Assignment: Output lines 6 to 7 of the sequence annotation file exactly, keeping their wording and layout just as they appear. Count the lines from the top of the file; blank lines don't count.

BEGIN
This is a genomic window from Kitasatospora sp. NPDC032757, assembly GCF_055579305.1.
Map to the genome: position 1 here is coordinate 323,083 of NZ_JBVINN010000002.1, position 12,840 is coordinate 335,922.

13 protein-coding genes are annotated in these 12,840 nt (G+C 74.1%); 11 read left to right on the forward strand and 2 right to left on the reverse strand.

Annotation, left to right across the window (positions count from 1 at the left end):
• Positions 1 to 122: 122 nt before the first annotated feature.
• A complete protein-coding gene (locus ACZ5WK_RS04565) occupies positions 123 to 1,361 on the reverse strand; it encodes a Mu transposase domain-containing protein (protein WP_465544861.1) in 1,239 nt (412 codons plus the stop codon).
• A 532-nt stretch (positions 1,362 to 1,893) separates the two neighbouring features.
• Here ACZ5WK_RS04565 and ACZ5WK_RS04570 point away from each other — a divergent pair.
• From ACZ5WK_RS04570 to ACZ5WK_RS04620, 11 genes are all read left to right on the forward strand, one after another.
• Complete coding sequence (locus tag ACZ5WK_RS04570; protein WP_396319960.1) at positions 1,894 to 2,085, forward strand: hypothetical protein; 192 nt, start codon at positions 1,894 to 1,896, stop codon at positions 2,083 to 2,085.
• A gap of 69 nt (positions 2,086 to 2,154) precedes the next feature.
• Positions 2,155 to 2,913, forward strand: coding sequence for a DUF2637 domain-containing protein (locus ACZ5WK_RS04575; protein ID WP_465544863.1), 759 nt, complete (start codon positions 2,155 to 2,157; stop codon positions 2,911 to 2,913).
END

• A complete protein-coding gene (locus ACZ5WK_RS04565) occupies positions 123 to 1,361 on the reverse strand; it encodes a Mu transposase domain-containing protein (protein WP_465544861.1) in 1,239 nt (412 codons plus the stop codon).
• A 532-nt stretch (positions 1,362 to 1,893) separates the two neighbouring features.